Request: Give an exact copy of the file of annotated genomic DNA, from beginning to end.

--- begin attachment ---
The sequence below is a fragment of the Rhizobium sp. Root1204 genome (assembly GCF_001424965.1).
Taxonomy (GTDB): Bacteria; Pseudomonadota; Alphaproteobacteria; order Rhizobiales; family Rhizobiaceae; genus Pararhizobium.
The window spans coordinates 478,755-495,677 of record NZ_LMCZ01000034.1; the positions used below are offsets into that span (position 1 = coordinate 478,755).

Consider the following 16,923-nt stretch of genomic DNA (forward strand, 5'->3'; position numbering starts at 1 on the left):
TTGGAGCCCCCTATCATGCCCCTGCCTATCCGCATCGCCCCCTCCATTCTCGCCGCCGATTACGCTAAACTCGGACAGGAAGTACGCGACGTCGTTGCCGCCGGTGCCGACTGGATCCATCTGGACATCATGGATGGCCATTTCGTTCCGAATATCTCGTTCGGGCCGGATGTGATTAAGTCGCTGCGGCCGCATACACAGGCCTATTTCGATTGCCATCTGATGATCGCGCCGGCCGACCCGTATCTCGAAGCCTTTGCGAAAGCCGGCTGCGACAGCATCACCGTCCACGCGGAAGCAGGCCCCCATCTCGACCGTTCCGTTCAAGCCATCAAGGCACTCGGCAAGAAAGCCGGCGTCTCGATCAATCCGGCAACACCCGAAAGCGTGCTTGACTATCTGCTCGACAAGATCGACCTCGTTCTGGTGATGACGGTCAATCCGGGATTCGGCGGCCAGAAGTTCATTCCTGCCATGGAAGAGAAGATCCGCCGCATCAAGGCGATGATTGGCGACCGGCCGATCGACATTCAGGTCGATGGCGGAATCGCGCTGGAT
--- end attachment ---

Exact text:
The sequence below is a fragment of the Rhizobium sp. Root1204 genome (assembly GCF_001424965.1).
Taxonomy (GTDB): Bacteria; Pseudomonadota; Alphaproteobacteria; order Rhizobiales; family Rhizobiaceae; genus Pararhizobium.
The window spans coordinates 478,755-495,677 of record NZ_LMCZ01000034.1; the positions used below are offsets into that span (position 1 = coordinate 478,755).

Consider the following 16,923-nt stretch of genomic DNA (forward strand, 5'->3'; position numbering starts at 1 on the left):
TTGGAGCCCCCTATCATGCCCCTGCCTATCCGCATCGCCCCCTCCATTCTCGCCGCCGATTACGCTAAACTCGGACAGGAAGTACGCGACGTCGTTGCCGCCGGTGCCGACTGGATCCATCTGGACATCATGGATGGCCATTTCGTTCCGAATATCTCGTTCGGGCCGGATGTGATTAAGTCGCTGCGGCCGCATACACAGGCCTATTTCGATTGCCATCTGATGATCGCGCCGGCCGACCCGTATCTCGAAGCCTTTGCGAAAGCCGGCTGCGACAGCATCACCGTCCACGCGGAAGCAGGCCCCCATCTCGACCGTTCCGTTCAAGCCATCAAGGCACTCGGCAAGAAAGCCGGCGTCTCGATCAATCCGGCAACACCCGAAAGCGTGCTTGACTATCTGCTCGACAAGATCGACCTCGTTCTGGTGATGACGGTCAATCCGGGATTCGGCGGCCAGAAGTTCATTCCTGCCATGGAAGAGAAGATCCGCCGCATCAAGGCGATGATTGGCGACCGGCCGATCGACATTCAGGTCGATGGCGGAATCGCGCTGGAT